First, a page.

Bucs' kicking game remains unsettled

Connor Barth is trying for his second stint as the Bucs’ kicker but didn’t help his cause Saturday.
Connor Barth is trying for his second stint as the Bucs’ kicker but didn’t help his cause Saturday.
Published Sept. 2, 2015

TAMPA — They are the only men who put the foot into football, yet they have virtually no job security. Technically, they are like any other player on the team. But they are listed on the roster as specialists, independent contractors who spend most of the day on a separate practice field.

Twelve days before the regular-season opener, the Bucs had three kickers at practice Tuesday — Kyle Brindza, a rookie from Notre Dame who arrived Monday in a trade with the Lions for tight end Tim Wright; Connor Barth, the most reliable kicker in team history who was cut by the Broncos last week; and Patrick Murray, the second-year pro who took Barth's job a year ago but quickly is losing his grip on the gig.

After going 20-of-24 on field goals as a rookie, including five of 50 yards or more, Murray has gone bad like milk. He's 2-of-5 in field goals this preseason, and missed an extra point from the NFL's new, backed-up 33-yard distance. Murray sat out Tuesday's practice with a knee injury, but he knows he needs to kick in Thursday's preseason finale in Miami.

Barth missed his only field-goal attempt, from 43 yards, in Saturday's loss to the Browns.

Those misses left an unsettling feeling for Bucs coach Lovie Smith. He knows the elongated extra points could become a larger factor in games.

"Whether it be an extra point from (33 yards) or 50-plus (field goals), we need somebody to get those points," Smith said. "Last game, you can't miss field goals like that. It really does hurt you."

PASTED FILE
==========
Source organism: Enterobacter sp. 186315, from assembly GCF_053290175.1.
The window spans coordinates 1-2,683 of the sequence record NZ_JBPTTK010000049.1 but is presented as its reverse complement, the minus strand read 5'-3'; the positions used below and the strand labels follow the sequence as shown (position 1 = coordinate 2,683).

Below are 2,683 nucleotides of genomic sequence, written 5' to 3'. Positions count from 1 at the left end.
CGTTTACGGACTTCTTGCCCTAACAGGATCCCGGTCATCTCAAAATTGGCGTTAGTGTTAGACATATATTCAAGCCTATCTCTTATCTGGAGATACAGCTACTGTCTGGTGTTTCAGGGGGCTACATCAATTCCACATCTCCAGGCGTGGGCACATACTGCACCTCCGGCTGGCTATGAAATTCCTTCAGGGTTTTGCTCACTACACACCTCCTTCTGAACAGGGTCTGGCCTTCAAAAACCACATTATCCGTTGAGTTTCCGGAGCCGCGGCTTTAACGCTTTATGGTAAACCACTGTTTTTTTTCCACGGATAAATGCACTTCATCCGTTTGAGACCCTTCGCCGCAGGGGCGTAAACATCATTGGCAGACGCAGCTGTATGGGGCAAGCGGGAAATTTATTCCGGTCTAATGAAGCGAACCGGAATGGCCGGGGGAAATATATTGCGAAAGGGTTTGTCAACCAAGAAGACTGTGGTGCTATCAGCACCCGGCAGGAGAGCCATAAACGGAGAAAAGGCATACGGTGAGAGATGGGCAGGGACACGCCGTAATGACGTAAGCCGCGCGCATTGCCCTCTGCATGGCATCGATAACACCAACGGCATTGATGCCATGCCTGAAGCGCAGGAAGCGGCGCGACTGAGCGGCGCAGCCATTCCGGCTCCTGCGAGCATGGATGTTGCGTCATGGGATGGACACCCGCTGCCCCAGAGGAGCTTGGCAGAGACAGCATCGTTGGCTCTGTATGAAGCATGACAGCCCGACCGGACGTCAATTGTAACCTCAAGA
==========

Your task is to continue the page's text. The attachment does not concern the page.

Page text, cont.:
Brindza, 22, would seem to have a leg up on Barth and Murray. With the Lions, he was perfect on three field goals, connecting from 41, 49 and 51 yards, and made both extra points. Just as important, seven of his eight kickoffs resulted in touchbacks.

"To make that offense go 80 yards every time, that's a huge deal for the defense," Brindza said.

In an emergency, Brindza could also punt. He averaged 49.3 yards on four punts this preseason, with three downed inside the 20-yard line. "It's my turn to prove my worth in what they got and run with it," Brindza said.

Barth, 29, is an 85.3 percent field-goal kicker. His career was derailed in 2013, when he tore his Achilles playing in a charity basketball game. He felt pretty good about things after signing a two-year, $2.75 million contract last week. Then Brindza showed up. "If I don't miss a field goal (Saturday), maybe it's a different story," he said.

At least the punting situation is clearing up. Like kickers, punters are NFL nomads who know the unemployment office is just a shank away.

Tuesday, the Bucs released Michael Koenen, who was last in the NFL in 2014 with a 40.4 yard gross average. Tampa Bay's punter for the past four seasons was owed $3.25 million.

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"Michael Koenen has done an awful lot," Smith said. "One of our team captains, has been a good punter for us throughout. We just feel like this is the direction we need to go at this time."

The last of five punters standing for the Bucs since the start of training camp is Jacob Schum, who is on his third stint with the team. At 26, Schum has spent time with the Browns, Jets (twice) and Bucs. Schum averaged 51.3 yards on four punts in Saturday's game.

"It's a crazy business, but there's nothing else I'd rather be doing," Schum said. "I'm glad they brought me back to give me this other chance and I feel like it's a great opportunity to get my career rolling and I hope I can be a part of this team for a really long time."

But he knows that, eventually, they all get the boot.

Contact Rick Stroud at and listen from 6 to 9 a.m. weekdays on WDAE-AM 620. View his blog at Follow @NFLStroud.